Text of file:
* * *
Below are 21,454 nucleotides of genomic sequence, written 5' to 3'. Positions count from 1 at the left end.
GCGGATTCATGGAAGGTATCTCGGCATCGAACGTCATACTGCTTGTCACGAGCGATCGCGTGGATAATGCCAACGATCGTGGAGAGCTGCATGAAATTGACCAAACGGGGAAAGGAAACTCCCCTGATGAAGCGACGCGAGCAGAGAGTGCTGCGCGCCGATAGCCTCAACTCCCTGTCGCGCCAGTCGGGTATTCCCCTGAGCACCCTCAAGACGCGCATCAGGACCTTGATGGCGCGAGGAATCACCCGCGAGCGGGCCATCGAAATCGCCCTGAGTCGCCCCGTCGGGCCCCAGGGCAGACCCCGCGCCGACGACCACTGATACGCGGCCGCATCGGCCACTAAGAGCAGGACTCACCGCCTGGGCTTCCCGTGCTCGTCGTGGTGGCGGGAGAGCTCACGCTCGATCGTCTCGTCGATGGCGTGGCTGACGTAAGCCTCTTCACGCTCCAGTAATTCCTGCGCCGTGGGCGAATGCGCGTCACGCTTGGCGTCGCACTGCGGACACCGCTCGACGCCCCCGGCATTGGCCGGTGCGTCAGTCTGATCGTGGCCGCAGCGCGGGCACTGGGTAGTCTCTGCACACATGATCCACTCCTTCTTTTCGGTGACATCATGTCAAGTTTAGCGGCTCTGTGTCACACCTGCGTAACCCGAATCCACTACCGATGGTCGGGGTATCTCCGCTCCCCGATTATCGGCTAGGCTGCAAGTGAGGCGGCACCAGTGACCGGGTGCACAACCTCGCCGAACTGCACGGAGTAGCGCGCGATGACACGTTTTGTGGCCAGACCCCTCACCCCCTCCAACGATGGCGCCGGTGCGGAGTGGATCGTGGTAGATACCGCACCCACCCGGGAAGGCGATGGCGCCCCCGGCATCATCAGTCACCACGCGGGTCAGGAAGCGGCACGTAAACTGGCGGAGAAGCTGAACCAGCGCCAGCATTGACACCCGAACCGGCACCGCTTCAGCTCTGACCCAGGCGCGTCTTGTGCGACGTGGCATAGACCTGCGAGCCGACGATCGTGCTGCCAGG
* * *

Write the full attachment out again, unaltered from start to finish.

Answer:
Below are 21,454 nucleotides of genomic sequence, written 5' to 3'. Positions count from 1 at the left end.
GCGGATTCATGGAAGGTATCTCGGCATCGAACGTCATACTGCTTGTCACGAGCGATCGCGTGGATAATGCCAACGATCGTGGAGAGCTGCATGAAATTGACCAAACGGGGAAAGGAAACTCCCCTGATGAAGCGACGCGAGCAGAGAGTGCTGCGCGCCGATAGCCTCAACTCCCTGTCGCGCCAGTCGGGTATTCCCCTGAGCACCCTCAAGACGCGCATCAGGACCTTGATGGCGCGAGGAATCACCCGCGAGCGGGCCATCGAAATCGCCCTGAGTCGCCCCGTCGGGCCCCAGGGCAGACCCCGCGCCGACGACCACTGATACGCGGCCGCATCGGCCACTAAGAGCAGGACTCACCGCCTGGGCTTCCCGTGCTCGTCGTGGTGGCGGGAGAGCTCACGCTCGATCGTCTCGTCGATGGCGTGGCTGACGTAAGCCTCTTCACGCTCCAGTAATTCCTGCGCCGTGGGCGAATGCGCGTCACGCTTGGCGTCGCACTGCGGACACCGCTCGACGCCCCCGGCATTGGCCGGTGCGTCAGTCTGATCGTGGCCGCAGCGCGGGCACTGGGTAGTCTCTGCACACATGATCCACTCCTTCTTTTCGGTGACATCATGTCAAGTTTAGCGGCTCTGTGTCACACCTGCGTAACCCGAATCCACTACCGATGGTCGGGGTATCTCCGCTCCCCGATTATCGGCTAGGCTGCAAGTGAGGCGGCACCAGTGACCGGGTGCACAACCTCGCCGAACTGCACGGAGTAGCGCGCGATGACACGTTTTGTGGCCAGACCCCTCACCCCCTCCAACGATGGCGCCGGTGCGGAGTGGATCGTGGTAGATACCGCACCCACCCGGGAAGGCGATGGCGCCCCCGGCATCATCAGTCACCACGCGGGTCAGGAAGCGGCACGTAAACTGGCGGAGAAGCTGAACCAGCGCCAGCATTGACACCCGAACCGGCACCGCTTCAGCTCTGACCCAGGCGCGTCTTGTGCGACGTGGCATAGACCTGCGAGCCGACGATCGTGCTGCCAGG